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The credit card brands’ rules and the state laws regarding credit card surcharges, cash discounts, and service fees are something that only a lawyer could love.
Credit card brands hate allowing merchants to charge consumers more when they use a credit card. Decades ago, the payment brands began placing contractual restrictions, through their rules, on retailers that prevented them from charging credit card users higher prices than cash customers. Congress put a partial stop to this practice through the Truth in Lending Act of 1974 and subsequent amendments, which outlawed contractual provisions in credit card merchant agreements preventing the use of cash discounts. As a result, card companies could not prohibit cash discounts, but they could forbid credit card surcharges in their merchant agreements. And they did.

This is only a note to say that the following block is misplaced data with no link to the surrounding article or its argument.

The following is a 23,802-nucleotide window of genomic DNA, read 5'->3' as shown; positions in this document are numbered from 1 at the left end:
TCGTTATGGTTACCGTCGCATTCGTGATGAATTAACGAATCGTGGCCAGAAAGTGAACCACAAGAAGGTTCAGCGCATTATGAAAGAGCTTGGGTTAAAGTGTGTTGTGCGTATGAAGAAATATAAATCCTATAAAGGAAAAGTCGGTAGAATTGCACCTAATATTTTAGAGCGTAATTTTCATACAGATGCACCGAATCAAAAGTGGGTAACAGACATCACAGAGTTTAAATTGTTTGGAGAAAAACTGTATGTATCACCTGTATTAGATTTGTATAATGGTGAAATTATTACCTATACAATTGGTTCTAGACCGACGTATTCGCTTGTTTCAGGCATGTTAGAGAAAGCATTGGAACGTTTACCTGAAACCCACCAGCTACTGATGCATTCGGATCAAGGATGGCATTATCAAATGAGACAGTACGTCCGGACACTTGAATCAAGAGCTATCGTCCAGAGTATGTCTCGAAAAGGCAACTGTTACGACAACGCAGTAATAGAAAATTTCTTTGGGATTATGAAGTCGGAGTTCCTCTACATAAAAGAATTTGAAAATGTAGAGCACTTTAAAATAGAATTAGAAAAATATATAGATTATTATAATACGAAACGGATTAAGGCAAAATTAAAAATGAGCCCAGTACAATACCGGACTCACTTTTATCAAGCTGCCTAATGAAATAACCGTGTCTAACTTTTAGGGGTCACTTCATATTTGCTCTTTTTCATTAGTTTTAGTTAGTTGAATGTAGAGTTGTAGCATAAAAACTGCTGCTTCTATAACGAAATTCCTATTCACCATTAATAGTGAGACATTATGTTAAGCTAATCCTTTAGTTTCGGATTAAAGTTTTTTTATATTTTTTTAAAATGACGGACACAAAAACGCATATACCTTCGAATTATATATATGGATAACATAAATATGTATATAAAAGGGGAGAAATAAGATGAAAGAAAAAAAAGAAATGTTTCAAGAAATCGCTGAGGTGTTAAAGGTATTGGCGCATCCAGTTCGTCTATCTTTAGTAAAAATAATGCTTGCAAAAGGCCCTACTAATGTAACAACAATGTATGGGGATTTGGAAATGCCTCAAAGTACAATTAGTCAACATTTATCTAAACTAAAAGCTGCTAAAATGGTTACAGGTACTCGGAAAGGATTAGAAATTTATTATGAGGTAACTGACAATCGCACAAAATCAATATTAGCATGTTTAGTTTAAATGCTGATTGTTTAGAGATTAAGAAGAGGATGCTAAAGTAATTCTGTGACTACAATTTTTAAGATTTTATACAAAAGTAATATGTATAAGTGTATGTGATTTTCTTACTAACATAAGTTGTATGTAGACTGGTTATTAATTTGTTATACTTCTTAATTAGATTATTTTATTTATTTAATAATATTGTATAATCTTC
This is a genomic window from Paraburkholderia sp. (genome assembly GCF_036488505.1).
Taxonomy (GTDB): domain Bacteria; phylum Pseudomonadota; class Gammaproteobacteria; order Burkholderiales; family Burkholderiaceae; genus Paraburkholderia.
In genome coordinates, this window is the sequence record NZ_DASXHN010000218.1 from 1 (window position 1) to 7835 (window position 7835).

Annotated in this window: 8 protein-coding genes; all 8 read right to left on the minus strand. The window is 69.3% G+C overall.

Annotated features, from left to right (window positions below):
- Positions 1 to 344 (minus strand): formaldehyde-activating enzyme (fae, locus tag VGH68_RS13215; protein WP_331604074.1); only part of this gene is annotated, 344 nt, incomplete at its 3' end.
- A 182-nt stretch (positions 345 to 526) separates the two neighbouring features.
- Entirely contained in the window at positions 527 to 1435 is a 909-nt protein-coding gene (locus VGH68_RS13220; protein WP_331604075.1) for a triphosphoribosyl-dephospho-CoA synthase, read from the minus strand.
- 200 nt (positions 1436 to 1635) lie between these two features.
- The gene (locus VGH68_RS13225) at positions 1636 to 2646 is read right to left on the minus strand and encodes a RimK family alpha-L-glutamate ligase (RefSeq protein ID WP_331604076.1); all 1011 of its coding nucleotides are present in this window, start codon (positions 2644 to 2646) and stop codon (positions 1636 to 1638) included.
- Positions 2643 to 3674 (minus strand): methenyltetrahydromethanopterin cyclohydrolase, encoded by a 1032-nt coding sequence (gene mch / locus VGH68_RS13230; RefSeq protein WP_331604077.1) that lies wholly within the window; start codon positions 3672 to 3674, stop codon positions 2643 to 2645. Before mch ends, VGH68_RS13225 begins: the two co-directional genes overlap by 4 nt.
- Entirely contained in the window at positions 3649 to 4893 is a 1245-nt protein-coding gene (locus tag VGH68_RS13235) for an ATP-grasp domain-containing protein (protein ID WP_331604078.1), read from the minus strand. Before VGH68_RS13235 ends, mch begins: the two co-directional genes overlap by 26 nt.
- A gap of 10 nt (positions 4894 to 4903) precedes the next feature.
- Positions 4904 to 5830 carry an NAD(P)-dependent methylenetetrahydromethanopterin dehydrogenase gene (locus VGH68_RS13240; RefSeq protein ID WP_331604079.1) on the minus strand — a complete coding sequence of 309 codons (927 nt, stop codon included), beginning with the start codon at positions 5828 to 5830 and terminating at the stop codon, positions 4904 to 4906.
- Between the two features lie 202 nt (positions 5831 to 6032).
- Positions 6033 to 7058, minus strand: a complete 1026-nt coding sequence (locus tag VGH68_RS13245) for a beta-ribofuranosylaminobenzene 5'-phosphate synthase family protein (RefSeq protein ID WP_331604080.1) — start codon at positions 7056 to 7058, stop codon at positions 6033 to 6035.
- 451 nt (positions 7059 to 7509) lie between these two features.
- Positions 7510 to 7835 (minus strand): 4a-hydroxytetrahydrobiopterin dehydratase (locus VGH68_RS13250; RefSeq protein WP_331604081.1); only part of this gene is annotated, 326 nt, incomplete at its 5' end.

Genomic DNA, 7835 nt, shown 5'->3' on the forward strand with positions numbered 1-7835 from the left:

Visa and MasterCard responded with new rules that allowed cash discounts but banned surcharges. Although the definition of what constitutes a cash discount versus a surcharge would be fought about for the next two decades, Visa currently takes the position that a “cash discount” occurs when a merchant posts credit card prices and offers a discount on that price for customers who pay with cash. For instance, when a merchant posts the full price along side a discounted price for paying for the product in cash, the merchant is selling utilizing a cash discount. On the other hand, when a merchant adds a fee to the transaction, that constitutes a surcharge. And to complicate matters further, the brands permit “convenience fees” in limited circumstances for fixed amounts for all tickets.